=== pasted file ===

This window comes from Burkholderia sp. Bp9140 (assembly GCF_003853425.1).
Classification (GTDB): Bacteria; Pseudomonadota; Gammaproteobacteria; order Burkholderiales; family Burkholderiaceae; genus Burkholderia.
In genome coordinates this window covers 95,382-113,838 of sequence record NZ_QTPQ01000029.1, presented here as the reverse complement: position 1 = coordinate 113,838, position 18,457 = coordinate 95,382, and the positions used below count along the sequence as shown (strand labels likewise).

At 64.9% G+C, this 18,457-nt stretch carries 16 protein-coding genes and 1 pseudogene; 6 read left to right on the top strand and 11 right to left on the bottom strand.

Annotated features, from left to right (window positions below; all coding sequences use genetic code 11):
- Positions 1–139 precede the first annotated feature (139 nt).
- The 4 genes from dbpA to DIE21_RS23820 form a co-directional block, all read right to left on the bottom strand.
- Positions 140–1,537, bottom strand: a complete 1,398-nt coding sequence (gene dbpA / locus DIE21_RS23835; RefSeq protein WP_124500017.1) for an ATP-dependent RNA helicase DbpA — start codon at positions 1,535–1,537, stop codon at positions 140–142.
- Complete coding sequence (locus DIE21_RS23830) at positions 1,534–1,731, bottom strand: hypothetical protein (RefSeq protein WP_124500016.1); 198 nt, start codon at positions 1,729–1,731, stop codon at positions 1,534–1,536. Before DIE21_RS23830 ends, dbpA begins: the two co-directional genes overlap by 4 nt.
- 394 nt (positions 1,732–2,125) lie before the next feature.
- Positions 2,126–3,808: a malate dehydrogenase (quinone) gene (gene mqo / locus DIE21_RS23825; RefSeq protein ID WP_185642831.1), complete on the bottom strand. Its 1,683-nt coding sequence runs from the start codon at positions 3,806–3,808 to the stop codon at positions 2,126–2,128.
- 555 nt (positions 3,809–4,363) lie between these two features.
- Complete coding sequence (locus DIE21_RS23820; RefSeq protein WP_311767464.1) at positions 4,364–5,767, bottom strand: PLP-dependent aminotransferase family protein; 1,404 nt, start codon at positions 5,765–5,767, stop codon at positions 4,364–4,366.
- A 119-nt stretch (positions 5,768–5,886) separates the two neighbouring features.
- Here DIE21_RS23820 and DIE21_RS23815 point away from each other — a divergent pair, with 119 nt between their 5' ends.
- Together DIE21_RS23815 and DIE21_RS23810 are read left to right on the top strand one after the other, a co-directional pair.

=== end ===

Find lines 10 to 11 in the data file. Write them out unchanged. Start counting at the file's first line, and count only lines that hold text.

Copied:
- 394 nt (positions 1,732–2,125) lie before the next feature.
- Positions 2,126–3,808: a malate dehydrogenase (quinone) gene (gene mqo / locus DIE21_RS23825; RefSeq protein ID WP_185642831.1), complete on the bottom strand. Its 1,683-nt coding sequence runs from the start codon at positions 3,806–3,808 to the stop codon at positions 2,126–2,128.